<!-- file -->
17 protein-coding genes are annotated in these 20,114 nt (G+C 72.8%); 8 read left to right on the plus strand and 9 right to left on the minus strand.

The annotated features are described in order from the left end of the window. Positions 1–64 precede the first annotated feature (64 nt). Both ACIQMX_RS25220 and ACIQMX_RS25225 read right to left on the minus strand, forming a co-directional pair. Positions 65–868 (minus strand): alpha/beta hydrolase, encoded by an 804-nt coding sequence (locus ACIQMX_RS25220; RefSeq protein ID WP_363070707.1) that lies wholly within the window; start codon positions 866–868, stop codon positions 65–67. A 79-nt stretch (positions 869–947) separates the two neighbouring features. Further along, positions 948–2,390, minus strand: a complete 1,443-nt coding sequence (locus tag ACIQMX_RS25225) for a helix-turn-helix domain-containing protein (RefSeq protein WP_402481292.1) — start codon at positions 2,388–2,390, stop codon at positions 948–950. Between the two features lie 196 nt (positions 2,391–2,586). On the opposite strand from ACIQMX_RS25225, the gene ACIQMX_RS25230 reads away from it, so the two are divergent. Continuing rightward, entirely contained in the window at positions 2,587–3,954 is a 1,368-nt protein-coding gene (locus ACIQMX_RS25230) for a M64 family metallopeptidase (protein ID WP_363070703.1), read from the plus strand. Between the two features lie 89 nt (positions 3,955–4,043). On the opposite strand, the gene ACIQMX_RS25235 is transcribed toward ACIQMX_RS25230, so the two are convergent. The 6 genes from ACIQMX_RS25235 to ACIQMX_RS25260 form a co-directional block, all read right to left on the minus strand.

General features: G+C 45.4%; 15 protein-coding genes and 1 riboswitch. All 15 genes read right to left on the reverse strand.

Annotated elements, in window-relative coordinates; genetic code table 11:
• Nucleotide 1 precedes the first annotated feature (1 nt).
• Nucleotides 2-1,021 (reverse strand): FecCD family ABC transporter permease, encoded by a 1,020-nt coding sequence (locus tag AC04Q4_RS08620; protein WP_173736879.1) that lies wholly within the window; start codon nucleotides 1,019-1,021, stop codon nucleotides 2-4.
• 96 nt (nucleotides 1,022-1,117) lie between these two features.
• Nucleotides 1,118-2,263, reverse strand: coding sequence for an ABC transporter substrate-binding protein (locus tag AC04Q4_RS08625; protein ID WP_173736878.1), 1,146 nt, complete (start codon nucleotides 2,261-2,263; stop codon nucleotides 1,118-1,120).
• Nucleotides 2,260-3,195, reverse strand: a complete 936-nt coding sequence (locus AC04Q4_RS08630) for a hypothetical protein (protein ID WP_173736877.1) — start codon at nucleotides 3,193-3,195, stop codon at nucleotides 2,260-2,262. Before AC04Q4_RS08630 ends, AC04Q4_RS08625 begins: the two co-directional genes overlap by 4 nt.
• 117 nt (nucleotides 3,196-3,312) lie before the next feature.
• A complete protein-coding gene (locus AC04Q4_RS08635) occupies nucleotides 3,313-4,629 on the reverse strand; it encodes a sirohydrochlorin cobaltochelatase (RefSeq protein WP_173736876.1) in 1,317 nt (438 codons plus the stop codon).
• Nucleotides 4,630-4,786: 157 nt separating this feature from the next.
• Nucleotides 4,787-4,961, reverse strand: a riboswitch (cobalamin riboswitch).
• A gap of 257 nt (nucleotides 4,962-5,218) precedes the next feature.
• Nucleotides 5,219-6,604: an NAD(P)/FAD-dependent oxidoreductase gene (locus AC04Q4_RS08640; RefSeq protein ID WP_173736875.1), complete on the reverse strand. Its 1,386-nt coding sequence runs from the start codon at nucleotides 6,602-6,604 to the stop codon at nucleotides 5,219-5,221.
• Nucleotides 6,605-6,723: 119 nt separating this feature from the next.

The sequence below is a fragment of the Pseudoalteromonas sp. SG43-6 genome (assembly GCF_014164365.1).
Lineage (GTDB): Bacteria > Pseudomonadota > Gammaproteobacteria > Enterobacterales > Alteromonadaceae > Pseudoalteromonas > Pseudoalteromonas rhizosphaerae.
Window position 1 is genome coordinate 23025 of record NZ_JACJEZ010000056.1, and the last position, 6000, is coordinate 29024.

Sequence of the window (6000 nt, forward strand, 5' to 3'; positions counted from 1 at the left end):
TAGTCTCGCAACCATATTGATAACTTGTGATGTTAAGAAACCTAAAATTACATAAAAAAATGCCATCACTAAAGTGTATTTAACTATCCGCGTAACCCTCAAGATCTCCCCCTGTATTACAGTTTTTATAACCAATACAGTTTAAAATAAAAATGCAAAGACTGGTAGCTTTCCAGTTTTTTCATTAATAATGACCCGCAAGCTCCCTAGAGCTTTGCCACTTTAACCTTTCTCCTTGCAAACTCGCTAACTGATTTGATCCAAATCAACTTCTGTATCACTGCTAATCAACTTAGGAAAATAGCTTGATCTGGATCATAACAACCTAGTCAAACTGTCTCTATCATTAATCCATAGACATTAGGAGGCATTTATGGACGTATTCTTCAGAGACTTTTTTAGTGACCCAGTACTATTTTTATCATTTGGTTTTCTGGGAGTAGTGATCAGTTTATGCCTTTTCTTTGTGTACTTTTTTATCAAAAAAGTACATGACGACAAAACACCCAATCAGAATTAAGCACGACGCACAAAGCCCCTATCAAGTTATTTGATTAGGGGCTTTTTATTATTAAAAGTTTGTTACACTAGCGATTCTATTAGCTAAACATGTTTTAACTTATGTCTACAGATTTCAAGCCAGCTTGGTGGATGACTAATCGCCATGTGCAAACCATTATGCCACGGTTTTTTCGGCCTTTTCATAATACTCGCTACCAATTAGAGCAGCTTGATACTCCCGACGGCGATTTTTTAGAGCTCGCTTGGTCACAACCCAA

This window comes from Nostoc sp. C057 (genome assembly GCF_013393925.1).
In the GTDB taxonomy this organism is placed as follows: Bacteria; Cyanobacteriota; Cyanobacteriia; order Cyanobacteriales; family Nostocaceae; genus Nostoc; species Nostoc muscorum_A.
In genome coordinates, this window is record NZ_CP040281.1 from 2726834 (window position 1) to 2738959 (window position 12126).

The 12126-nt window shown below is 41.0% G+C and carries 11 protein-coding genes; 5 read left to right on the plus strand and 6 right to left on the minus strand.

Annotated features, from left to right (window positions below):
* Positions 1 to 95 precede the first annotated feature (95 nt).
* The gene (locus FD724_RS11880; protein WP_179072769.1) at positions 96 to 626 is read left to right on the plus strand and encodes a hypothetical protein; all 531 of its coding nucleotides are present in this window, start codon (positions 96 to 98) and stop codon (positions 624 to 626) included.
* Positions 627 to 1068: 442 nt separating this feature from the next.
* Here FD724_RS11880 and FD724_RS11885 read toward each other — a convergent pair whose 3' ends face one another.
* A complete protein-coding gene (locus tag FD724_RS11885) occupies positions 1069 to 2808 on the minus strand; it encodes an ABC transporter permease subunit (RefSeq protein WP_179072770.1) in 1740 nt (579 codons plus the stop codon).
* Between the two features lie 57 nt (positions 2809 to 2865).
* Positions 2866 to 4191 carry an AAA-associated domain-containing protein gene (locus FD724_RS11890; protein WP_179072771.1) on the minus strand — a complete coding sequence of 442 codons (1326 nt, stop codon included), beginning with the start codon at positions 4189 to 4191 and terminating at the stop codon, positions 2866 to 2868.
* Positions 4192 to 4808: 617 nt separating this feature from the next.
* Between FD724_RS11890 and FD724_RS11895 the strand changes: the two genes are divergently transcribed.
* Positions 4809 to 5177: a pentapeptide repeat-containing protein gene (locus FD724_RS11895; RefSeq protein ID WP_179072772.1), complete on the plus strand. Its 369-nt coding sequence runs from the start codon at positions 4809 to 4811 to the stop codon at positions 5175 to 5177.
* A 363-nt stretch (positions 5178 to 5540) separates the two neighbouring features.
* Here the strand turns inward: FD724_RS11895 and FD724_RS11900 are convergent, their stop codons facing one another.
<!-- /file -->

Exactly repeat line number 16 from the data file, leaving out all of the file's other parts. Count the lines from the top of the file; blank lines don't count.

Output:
• Nucleotides 6,605-6,723: 119 nt separating this feature from the next.